The Edmonton Oilers were eliminated from playoff contention on Monday, marking the second straight year they've missed the postseason. Connor McDavid has been on both of those teams and is again missing out on a change at the Stanley Cup after the Oilers went went 47-26-9 in his second NHL season.

McDavid appears to be getting a bit frustrated with that trend. He spoke to media after Monday's loss to the Vegas Golden Knights and did not mince words when asked if the team could carry some momentum into next season since they've been "clicking as a team."

"I don't know," McDavid replied. "Maybe, we'll see. Doesn't really matter."

On missing the playoffs, McDavid was also blunt.

"Yeah it sucks obviously," he said. "It's not good enough, all year. We let streaks drag on, let times where we couldn't find ways to get wins drag on, you got to find a way to stop the bleeding quick. It's a slim margin of error in this league. There's a lot of teams that are right there, we did our best to stay in the fight, just a little too late."

He went on to describe the season as "a roller coaster" and noted the amount of changes the Oilers went through.

"It's been an insane season," McDavid said. "Coaching change, GM change. Good times and bad times -- it's been a roller coaster. It's been emotionally challenging, it's been hard mentally to kinda keep on going. But we were always kinda right there, we were close and then we'd drift away -- that's how it goes."

McDavid added that his frustration level is "really high" on missing the playoffs again.

If nothing else, McDavid's comments should serve as a warning for Oilers management. He had a career-high 115 points this season, yet the Oilers have just 77 points, showing next to no improvement from last year's 78 points. The Oilers have failed to build a team around McDavid, and the addition of Ken Hitchcock with Todd McLellan's firing hasn't created any real improvement. Keith Gretzky is currently the team's interim GM as the Oilers fired Peter Chiarelli in January.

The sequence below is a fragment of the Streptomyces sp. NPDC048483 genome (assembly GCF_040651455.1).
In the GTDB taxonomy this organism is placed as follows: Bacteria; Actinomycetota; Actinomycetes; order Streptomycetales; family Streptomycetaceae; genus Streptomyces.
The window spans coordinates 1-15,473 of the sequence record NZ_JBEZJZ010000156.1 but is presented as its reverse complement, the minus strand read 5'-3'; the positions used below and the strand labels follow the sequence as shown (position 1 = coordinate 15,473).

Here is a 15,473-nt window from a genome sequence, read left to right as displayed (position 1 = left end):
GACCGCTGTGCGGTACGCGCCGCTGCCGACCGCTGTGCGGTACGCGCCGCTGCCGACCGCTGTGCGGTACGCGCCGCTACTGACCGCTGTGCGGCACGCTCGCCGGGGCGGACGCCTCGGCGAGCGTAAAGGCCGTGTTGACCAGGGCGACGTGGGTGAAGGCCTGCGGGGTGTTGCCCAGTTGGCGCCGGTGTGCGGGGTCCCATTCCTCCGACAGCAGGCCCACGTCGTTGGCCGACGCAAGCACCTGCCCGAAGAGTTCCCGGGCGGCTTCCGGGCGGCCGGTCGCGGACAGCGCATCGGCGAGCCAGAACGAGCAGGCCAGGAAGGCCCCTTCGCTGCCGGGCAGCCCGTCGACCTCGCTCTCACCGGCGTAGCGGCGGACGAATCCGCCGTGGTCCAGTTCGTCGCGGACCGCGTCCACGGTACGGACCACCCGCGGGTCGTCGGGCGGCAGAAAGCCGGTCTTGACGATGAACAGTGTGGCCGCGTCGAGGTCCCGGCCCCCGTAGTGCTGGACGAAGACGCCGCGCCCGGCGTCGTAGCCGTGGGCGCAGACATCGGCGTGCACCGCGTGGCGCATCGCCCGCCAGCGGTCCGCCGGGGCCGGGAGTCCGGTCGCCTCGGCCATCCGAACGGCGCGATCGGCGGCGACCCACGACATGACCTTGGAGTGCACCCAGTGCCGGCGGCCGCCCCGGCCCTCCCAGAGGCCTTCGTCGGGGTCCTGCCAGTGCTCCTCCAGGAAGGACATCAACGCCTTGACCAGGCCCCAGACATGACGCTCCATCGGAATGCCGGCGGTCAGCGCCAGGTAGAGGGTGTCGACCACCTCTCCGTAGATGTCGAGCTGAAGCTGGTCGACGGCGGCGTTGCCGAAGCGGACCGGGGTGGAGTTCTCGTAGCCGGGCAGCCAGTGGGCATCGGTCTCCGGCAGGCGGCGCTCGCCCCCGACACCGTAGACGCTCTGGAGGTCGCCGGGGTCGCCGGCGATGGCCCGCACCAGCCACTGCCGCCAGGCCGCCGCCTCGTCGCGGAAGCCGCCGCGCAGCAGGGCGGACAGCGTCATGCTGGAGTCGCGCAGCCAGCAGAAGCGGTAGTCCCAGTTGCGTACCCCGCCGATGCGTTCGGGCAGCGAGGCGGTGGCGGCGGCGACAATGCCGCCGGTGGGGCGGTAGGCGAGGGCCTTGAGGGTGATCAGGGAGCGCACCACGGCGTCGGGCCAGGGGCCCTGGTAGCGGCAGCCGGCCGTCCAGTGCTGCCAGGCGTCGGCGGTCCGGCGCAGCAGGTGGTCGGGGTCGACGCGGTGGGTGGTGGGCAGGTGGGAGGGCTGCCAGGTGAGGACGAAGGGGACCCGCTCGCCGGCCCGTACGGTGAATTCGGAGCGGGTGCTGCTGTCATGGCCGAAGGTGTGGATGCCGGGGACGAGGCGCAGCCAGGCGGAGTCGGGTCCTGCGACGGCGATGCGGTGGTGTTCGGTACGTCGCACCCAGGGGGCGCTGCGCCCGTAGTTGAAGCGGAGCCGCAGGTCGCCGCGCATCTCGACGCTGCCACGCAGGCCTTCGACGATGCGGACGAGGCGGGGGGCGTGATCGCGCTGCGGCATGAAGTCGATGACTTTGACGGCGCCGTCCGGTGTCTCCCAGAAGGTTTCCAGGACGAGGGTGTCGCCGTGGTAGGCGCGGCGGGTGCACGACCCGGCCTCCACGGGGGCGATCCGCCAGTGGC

Chiarelli made some truly ridiculous moves on his way out, including a mind-boggling three-year extension for goalie Mikko Koskinen and trading Ryan Strome -- which was a fine move in a vacuum but his incredible run in New York has shown a deeper problem in Edmonton. Strome has 17 goals in 60 games with the Rangers after scoring just one with the Oilers in 18 games.

The organization has coasted because they have a generational talent, but frustration, as McDavid said, has peaked this year. Leon Draisaitl is the only person around to help McDavid and people have taken notice. Oilers CEO Bob Nicholson has repeatedly backed the construction of the team itself, but it hasn't translated to wins.

McDavid has won the last two Art Ross trophies and would probably be in line for a third if Nikita Kucherov wasn't having the season he is. McDavid is locked in with the Oilers until 2026, so he's not leaving any time soon. But as we've seen in other sports, players don't have to wait for their contracts to expire to make life hard for their front office if they're that unhappy with how things are going.